The emaciated Fiordland penguin was found struggling against rocks in the shallows at Kennett River, 170km west of Melbourne, on 10 July.
It was taken to Melbourne Zoo by the marine response unit and given a balance of fluids and nutrients until it was well enough to eat. Once it felt better, said Melbourne Zoo’s head of veterinary services, Dr Michael Lynch, it began to eat with gusto.
“Once it got going it really stacked on the weight, a huge appetite,” Lynch said. “It was eating 20-25% of its own bodyweight per day. That would be like an 80kg person eating 20kg of food a day. It’s quite amazing how much food it could pack down.”
Once the penguin had returned to a healthy weight – they are usually about 3.5kg – it was sent to Phillip Island Nature Parks to build up its swimming muscles in their larger pools, ready for the journey home to New Zealand.
It was released this month after eight weeks’ recuperation.
“We are hoping that it will get back to New Zealand and breed,” Lynch said. “We put a microchip into the bird so if it does turn up back in New Zealand one day and someone reads that microchip we will be very happy.”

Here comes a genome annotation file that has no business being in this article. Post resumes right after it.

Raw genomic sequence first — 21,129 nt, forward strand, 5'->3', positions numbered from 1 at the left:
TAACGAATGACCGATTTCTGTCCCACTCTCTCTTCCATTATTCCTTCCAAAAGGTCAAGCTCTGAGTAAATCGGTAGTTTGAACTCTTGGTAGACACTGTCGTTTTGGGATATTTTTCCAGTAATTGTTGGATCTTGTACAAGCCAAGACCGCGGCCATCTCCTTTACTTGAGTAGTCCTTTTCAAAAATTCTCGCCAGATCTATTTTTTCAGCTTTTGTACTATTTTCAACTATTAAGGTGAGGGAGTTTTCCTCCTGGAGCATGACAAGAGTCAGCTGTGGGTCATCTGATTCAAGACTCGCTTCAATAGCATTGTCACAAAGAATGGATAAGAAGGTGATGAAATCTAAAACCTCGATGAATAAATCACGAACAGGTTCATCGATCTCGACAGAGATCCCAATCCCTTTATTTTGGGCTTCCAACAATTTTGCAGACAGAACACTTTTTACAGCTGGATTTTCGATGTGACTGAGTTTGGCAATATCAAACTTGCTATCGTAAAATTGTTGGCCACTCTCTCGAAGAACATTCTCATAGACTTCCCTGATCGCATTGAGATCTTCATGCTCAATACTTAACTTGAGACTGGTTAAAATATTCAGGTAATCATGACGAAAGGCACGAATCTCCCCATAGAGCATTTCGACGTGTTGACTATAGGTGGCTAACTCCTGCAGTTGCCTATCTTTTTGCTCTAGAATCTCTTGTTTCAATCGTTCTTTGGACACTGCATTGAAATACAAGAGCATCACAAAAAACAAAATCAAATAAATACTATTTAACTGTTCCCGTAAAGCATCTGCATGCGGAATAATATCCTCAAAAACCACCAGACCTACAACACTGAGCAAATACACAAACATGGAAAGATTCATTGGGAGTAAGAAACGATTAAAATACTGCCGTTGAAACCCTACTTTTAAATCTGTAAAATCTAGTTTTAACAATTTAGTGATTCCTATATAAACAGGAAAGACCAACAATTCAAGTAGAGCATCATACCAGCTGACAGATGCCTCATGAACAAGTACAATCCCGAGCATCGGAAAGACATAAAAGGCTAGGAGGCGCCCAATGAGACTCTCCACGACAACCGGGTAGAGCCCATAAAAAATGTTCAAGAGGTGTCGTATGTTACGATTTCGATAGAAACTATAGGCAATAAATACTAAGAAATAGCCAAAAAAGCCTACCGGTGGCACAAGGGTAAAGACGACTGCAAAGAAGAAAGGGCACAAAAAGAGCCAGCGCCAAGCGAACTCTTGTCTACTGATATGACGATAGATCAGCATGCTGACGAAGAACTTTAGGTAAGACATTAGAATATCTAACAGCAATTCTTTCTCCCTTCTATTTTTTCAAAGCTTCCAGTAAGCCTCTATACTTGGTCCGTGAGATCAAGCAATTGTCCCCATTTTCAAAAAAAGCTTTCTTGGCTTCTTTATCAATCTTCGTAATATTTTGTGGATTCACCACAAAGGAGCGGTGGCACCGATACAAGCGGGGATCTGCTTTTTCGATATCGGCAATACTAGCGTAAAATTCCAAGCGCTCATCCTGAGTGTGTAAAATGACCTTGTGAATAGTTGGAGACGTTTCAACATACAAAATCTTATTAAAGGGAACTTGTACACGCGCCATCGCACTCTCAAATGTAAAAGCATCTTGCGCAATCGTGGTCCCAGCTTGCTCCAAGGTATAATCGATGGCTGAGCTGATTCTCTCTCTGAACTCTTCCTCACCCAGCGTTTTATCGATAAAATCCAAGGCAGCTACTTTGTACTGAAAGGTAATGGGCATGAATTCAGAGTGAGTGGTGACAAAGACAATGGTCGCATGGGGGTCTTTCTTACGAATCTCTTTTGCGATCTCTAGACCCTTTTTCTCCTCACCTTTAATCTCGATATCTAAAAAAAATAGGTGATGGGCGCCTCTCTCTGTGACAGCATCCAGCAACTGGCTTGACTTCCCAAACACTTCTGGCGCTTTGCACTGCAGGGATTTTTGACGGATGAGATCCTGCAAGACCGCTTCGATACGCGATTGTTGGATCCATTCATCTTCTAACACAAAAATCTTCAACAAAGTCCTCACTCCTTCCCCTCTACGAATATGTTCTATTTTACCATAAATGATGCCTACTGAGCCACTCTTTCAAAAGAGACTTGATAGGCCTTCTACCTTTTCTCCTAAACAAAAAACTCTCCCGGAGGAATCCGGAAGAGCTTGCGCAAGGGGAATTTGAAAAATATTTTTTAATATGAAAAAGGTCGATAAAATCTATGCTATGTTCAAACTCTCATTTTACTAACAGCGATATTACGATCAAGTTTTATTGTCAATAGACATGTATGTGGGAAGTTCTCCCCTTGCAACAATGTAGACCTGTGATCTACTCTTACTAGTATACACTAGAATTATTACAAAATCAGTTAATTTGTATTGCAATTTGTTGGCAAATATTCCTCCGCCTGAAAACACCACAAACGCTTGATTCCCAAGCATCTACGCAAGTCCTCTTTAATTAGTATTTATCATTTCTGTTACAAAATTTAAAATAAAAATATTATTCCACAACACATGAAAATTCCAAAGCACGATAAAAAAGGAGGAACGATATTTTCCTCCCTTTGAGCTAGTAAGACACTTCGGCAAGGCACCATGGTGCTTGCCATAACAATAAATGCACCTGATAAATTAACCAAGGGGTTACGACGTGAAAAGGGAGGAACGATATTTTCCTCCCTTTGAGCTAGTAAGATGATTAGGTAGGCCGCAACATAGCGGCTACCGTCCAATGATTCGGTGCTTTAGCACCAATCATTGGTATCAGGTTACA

Melbourne is at the outer edge of the normal range for the IUCN red-listed species, which has breeding grounds on New Zealand’s south island and surrounding smaller islands.
The global wild population of the penguins, which are listed as vulnerable, is estimated to be between 4,000 and 5,600.
Lynch said the penguins had previously been very rare in Australia but had been turning up more in recent years, for reasons as yet unknown.
“The species is known to forage over thousands of kilometres and we are within the edge of the range of this bird,” he said. “So it is not out of the question that we would see the birds here, but they are certainly a long way from home.”
Other penguin species have also embarked on unlikely trans-Tasman trips.
In 2014, a Snares penguin dubbed “Miss Simpson” was found on a Tasmanian beach some 2,000km from its home grounds of the Snares Islands, south of New Zealand, and spent nine months in recovery before being released.
Scientists in New Zealand recently discovered that a little penguin colony near Otago in the South Island was made up of Australian invaders, little blue penguins that had colonised the area and replaced a similar local species 500 years ago.
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